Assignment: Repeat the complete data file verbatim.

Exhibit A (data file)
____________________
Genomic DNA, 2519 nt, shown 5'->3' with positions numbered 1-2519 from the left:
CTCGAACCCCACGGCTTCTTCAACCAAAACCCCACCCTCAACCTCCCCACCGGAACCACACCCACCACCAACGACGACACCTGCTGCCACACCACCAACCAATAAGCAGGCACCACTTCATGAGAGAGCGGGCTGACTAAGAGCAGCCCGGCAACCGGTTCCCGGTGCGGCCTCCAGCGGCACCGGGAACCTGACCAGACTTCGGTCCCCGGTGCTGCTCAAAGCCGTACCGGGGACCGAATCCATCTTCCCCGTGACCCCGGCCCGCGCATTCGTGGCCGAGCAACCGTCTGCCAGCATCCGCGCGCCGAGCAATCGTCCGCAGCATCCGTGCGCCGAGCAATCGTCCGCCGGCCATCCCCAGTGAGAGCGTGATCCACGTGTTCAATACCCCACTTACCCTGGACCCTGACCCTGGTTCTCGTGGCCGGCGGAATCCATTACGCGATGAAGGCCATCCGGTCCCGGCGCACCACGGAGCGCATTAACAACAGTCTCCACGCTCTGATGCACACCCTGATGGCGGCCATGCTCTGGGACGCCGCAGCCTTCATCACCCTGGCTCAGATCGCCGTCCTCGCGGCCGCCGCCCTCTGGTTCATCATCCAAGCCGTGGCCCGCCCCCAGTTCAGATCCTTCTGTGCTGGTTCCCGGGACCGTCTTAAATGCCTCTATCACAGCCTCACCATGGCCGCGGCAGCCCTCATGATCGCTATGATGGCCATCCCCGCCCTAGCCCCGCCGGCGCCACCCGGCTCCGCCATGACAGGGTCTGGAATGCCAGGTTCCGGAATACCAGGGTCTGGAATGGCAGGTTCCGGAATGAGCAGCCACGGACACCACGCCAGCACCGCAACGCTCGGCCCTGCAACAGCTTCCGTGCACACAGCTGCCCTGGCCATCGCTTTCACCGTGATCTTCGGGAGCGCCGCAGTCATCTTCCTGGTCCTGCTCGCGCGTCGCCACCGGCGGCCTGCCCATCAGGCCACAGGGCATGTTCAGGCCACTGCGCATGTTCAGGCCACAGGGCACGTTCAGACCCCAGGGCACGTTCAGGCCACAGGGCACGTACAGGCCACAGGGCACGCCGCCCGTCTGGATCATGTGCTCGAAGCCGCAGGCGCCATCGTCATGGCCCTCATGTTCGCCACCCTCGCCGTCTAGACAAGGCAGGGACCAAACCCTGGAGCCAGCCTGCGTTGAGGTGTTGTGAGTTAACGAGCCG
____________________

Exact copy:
Genomic DNA, 2519 nt, shown 5'->3' with positions numbered 1-2519 from the left:
CTCGAACCCCACGGCTTCTTCAACCAAAACCCCACCCTCAACCTCCCCACCGGAACCACACCCACCACCAACGACGACACCTGCTGCCACACCACCAACCAATAAGCAGGCACCACTTCATGAGAGAGCGGGCTGACTAAGAGCAGCCCGGCAACCGGTTCCCGGTGCGGCCTCCAGCGGCACCGGGAACCTGACCAGACTTCGGTCCCCGGTGCTGCTCAAAGCCGTACCGGGGACCGAATCCATCTTCCCCGTGACCCCGGCCCGCGCATTCGTGGCCGAGCAACCGTCTGCCAGCATCCGCGCGCCGAGCAATCGTCCGCAGCATCCGTGCGCCGAGCAATCGTCCGCCGGCCATCCCCAGTGAGAGCGTGATCCACGTGTTCAATACCCCACTTACCCTGGACCCTGACCCTGGTTCTCGTGGCCGGCGGAATCCATTACGCGATGAAGGCCATCCGGTCCCGGCGCACCACGGAGCGCATTAACAACAGTCTCCACGCTCTGATGCACACCCTGATGGCGGCCATGCTCTGGGACGCCGCAGCCTTCATCACCCTGGCTCAGATCGCCGTCCTCGCGGCCGCCGCCCTCTGGTTCATCATCCAAGCCGTGGCCCGCCCCCAGTTCAGATCCTTCTGTGCTGGTTCCCGGGACCGTCTTAAATGCCTCTATCACAGCCTCACCATGGCCGCGGCAGCCCTCATGATCGCTATGATGGCCATCCCCGCCCTAGCCCCGCCGGCGCCACCCGGCTCCGCCATGACAGGGTCTGGAATGCCAGGTTCCGGAATACCAGGGTCTGGAATGGCAGGTTCCGGAATGAGCAGCCACGGACACCACGCCAGCACCGCAACGCTCGGCCCTGCAACAGCTTCCGTGCACACAGCTGCCCTGGCCATCGCTTTCACCGTGATCTTCGGGAGCGCCGCAGTCATCTTCCTGGTCCTGCTCGCGCGTCGCCACCGGCGGCCTGCCCATCAGGCCACAGGGCATGTTCAGGCCACTGCGCATGTTCAGGCCACAGGGCACGTTCAGACCCCAGGGCACGTTCAGGCCACAGGGCACGTACAGGCCACAGGGCACGCCGCCCGTCTGGATCATGTGCTCGAAGCCGCAGGCGCCATCGTCATGGCCCTCATGTTCGCCACCCTCGCCGTCTAGACAAGGCAGGGACCAAACCCTGGAGCCAGCCTGCGTTGAGGTGTTGTGAGTTAACGAGCCG